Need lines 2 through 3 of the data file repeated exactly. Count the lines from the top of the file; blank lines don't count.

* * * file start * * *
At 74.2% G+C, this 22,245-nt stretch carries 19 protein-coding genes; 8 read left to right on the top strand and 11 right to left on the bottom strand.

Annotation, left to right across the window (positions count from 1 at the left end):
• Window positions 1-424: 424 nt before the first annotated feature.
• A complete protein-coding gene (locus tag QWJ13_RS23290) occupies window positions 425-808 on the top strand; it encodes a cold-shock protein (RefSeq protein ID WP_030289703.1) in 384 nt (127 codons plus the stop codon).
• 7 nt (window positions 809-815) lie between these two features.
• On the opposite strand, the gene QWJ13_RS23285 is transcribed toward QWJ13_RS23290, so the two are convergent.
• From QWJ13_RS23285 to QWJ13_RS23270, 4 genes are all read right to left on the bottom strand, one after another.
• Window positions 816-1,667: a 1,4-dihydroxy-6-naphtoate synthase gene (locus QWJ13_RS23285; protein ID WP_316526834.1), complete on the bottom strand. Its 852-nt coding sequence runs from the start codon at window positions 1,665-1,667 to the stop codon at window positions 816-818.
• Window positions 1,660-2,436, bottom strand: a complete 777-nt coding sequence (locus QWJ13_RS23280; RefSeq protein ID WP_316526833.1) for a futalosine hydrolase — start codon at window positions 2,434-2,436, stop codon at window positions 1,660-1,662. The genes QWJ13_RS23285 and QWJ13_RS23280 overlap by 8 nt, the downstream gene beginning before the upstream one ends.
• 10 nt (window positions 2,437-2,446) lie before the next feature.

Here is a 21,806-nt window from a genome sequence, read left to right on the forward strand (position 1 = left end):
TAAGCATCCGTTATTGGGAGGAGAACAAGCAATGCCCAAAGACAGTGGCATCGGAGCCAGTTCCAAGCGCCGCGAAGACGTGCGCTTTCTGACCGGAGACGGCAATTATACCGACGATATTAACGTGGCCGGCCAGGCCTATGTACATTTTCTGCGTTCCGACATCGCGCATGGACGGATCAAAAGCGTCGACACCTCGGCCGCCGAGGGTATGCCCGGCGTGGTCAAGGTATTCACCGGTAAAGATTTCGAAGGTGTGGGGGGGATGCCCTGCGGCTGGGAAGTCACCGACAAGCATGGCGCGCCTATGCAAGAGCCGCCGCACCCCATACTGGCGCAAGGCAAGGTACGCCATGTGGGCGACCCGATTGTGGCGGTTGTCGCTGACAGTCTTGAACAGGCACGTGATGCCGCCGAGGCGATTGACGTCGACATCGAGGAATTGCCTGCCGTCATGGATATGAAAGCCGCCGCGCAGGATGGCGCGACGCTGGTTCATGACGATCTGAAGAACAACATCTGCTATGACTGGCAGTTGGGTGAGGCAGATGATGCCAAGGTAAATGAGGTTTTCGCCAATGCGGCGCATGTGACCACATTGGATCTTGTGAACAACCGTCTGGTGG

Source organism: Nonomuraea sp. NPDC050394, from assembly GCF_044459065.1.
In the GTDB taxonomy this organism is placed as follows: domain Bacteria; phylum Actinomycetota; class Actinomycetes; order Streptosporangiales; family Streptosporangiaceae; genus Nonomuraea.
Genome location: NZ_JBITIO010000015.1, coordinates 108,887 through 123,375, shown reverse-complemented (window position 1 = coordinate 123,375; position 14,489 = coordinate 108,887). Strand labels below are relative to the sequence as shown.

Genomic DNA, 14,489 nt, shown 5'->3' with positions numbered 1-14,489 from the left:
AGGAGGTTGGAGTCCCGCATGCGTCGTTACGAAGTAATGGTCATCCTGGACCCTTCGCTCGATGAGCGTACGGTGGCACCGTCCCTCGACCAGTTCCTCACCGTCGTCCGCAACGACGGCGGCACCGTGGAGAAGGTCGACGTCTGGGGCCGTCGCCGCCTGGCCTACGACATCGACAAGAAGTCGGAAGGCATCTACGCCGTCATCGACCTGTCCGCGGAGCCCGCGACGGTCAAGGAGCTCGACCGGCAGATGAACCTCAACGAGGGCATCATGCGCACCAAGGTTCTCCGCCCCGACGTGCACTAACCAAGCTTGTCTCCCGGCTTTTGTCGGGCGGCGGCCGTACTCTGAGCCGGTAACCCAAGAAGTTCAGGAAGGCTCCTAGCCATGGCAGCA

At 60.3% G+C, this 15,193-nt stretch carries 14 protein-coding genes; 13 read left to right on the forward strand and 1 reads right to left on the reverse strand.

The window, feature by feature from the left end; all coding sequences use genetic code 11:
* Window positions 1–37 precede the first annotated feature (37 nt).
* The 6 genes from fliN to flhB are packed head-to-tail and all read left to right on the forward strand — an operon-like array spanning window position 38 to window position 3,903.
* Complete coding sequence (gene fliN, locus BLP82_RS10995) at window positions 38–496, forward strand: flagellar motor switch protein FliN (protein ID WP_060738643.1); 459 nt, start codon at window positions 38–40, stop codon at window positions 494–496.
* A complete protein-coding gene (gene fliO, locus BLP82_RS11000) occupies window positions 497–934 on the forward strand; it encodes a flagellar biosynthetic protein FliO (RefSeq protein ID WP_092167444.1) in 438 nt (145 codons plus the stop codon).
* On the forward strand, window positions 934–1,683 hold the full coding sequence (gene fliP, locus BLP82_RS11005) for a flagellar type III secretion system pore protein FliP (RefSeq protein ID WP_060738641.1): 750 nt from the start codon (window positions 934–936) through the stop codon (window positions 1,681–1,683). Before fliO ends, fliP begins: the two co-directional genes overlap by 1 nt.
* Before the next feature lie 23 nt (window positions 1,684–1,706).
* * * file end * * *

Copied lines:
Annotation, left to right across the window (positions count from 1 at the left end):
• Window positions 1-424: 424 nt before the first annotated feature.